The former cricketer has long been touted as prime minister. Nawaz Sharif's conviction may seal it
Will Nawaz Sharif's conviction herald Imran Khan's premier moment?
As Imran Khan addressed supporters after Nawaz Sharif's conviction on corruption charges, he claimed the verdict heralded "a new Pakistan".
The cricket-star-turned politician had called for an investigation into Mr Sharif – later ousted as prime minister – from the moment the 2016 Panama Papers leak raised questions over the ruling family's property portfolio.
With little more than a fortnight until Pakistan's general election, Mr Khan, who since formally entering politics in 1996 has campaigned against corruption, appears to be closing in on office.
The sentences, delivered in absentia, against Mr Sharif and his daughter and political heir, Maryam, have effectively decapitated their Pakistan Muslim League-Nawaz (PML-N) party.
And though the pair have vowed to return this week from London to appeal their convictions, Mr Khan and his Pakistan Tehreek-i-Insaf (PTI) party believe the verdicts will add momentum to their anti-graft platform.
"The difference now is that I speak to a public that understands issues like corruption and how it impacts their lives," Mr Khan said over the weekend.
"They now understand the correlation between corruption and poverty, unemployment and inflation."
Sentences of 10 years imprisonment for Sharif and seven for his daughter are expected to dominate the remaining stages of an election viewed as a difficult test of the country's democracy.
They watched the verdict on television from the British capital, where the former premier is attending his sick wife.
The July 25 poll marks Pakistan's only second ever democratic transition and comes as the powerful military is widely accused of trying to influence the result and undermine civilian primacy.
Mr Sharif says the case against him was part of wider machinations by the security establishment to weaken the PML-N and replace it with a more pliable PTI. Media criticising the military or favouring the PML-N say they have faced intimidation.
Were Mr Khan's party to win it would be a long-awaited breakthrough. His electoral surge comes after two decades of struggling to overcome what he calls Pakistan's corrupt ruling elite.
For years his vows to bring a "political tsunami" fell short and he has been accused of vague policies and a number of u-turns while forming a populist platform, often capitalising on anti-American sentiment.
But commentators say his political stock has risen as his ties with the army have got closer.
The military, in turn, denies meddling and says it supports democracy.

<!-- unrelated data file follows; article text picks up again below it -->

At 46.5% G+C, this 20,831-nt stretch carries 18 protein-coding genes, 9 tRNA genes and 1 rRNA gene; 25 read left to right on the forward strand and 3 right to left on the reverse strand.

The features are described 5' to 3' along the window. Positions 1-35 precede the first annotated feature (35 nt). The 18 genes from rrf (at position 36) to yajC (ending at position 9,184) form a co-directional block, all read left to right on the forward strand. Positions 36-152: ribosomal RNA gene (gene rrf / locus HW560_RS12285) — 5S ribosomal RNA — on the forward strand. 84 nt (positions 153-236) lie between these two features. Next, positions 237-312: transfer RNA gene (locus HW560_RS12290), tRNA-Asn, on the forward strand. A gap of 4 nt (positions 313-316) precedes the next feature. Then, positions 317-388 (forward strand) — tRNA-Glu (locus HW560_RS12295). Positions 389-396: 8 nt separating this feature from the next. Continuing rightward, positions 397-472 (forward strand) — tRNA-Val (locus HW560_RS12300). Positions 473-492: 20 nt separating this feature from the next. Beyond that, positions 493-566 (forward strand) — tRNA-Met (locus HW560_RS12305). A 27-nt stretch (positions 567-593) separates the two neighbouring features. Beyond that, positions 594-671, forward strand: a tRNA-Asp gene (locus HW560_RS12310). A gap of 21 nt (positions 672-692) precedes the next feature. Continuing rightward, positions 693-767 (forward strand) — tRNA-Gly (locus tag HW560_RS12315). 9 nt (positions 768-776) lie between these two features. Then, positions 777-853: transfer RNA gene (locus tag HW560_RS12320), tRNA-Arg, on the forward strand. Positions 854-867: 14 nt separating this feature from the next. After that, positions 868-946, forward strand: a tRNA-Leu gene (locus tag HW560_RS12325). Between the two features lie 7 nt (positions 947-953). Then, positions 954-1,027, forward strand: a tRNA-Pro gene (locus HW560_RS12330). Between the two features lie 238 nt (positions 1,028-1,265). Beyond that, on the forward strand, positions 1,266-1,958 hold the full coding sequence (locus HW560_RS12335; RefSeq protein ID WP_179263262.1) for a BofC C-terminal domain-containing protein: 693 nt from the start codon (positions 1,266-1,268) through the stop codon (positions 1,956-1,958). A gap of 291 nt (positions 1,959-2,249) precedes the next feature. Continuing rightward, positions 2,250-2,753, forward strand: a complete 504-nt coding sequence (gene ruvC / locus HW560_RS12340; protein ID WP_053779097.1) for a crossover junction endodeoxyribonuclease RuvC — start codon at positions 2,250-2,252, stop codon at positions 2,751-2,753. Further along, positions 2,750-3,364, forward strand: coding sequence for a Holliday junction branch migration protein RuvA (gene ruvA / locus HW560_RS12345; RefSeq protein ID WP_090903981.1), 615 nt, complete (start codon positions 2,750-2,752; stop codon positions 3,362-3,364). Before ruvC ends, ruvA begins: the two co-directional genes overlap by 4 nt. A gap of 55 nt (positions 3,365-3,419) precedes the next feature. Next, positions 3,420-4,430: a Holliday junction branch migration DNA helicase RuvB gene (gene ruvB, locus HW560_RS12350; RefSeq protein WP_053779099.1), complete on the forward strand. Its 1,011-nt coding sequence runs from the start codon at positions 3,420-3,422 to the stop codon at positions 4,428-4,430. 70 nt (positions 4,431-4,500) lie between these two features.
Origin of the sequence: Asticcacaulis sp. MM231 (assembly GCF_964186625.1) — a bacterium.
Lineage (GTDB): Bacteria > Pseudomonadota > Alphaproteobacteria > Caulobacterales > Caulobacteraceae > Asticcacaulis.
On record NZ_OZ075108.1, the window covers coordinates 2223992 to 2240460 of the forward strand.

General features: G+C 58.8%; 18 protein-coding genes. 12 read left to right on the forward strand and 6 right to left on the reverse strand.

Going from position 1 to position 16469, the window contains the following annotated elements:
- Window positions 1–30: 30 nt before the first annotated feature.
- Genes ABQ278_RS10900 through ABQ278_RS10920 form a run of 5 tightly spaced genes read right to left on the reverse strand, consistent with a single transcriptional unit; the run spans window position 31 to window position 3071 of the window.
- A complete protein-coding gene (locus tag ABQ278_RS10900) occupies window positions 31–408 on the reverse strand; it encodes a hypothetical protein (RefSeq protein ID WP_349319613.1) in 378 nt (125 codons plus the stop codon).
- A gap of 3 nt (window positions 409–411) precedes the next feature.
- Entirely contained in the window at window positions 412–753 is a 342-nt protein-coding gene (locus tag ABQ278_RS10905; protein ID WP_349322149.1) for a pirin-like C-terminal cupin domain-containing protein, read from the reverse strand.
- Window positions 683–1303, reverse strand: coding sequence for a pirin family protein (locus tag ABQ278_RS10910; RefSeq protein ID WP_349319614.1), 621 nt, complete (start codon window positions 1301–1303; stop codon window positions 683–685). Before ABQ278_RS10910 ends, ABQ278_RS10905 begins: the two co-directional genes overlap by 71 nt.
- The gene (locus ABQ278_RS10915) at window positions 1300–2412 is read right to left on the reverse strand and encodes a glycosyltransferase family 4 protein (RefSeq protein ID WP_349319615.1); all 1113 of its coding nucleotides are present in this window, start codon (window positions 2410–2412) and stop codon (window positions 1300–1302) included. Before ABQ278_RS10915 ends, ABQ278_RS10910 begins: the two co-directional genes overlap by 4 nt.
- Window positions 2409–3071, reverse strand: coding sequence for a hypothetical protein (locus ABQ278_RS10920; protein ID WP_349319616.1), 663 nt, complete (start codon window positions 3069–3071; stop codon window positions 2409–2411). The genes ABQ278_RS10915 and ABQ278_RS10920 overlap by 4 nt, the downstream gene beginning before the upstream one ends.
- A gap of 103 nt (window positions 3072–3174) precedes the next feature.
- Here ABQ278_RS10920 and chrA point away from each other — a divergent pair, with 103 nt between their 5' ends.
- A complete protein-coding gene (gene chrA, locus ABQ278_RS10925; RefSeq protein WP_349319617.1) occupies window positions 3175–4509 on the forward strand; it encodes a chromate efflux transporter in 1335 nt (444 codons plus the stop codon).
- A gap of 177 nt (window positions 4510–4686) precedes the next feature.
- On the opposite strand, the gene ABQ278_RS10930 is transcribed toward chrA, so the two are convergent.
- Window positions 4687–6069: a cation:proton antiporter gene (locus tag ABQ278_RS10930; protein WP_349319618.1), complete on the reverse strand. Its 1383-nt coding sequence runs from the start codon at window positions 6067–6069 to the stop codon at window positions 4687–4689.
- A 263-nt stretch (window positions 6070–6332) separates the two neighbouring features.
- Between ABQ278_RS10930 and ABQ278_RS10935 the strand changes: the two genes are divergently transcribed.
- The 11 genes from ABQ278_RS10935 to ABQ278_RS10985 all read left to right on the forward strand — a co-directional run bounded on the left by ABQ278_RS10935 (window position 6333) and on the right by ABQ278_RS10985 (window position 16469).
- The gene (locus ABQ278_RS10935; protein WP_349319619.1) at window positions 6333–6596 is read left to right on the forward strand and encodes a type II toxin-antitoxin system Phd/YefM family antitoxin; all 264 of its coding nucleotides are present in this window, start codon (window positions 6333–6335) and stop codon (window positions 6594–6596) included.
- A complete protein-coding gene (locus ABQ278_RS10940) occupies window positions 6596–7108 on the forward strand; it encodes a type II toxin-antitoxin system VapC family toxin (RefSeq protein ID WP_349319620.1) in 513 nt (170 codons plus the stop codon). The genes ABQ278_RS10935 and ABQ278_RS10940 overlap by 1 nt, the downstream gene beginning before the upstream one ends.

The conviction of Mr Sharif – removed from office by Pakistan's Supreme Court last July – was widely predicted.
"What's not clear is how much the verdict was already 'priced in' to the election before it was handed down," said one Western official.
"But Imran Khan is definitely the main beneficiary."
Polling released last week showed Mr Khan was already gaining momentum before Sharif was convicted for failing to declare four London flats or the money used to buy them.
One survey by Pulse Consultant put the PTI ahead with the support of 30 percent of respondents nationwide, compared to 27 percent for the PML-N. Another poll by Gallup Pakistan had PML-N on top with 26 percent and PTI with 25 percent.
"Definitely Imran Khan is the main beneficiary of the verdict," said Jan Achakzai, a TV political commentator.
He added: "Every perception that the PML-N is in trouble feeds him."
Yet the PML-N remains a formidable force, particularly in its heartland of Punjab, the country's wealthiest and most populous province. Mr Sharif is disqualified for running in the elections himself, but he is still a political giant potentially able to mobilise a large following for the party now run by his younger brother, Shahbaz.
A senior PML-N figure said the party hoped voters would view the convictions as so politically motivated that it would not affect the election.
The source said: "The verdict would have had an effect if there had been any legitimacy in the process. But it was just finding some way to support PTI and paint PML black and they have overdone it. This is just coming as another incident in a wave of victimisation."
Some form of hung parliament leading to a coalition is becoming the most likely option, analysts say, most likely involving the third-placed Pakistan People's Party of Bilawal Bhutto-Zardari, son of the assassinated two-time prime minister Benazir Bhutto.
And Mr Khan has not had it all his own way so far, facing internal party criticism for adopting so-called "electables" into his campaign – political elites defected from other parties who bring with them campaign apparatus and guaranteed votes.
His critics say longterm PTI figures have been overlooked in favour of those recent co-optees.
Mr Khan, however, said in an interview last week that the strategy was a pragmatic acceptance of Pakistani politics.
"You contest elections to win," he told Dawn newspaper. "You don't contest elections to be a good boy. I want to win. I am fighting elections in Pakistan, not Europe. I can't import European politicians."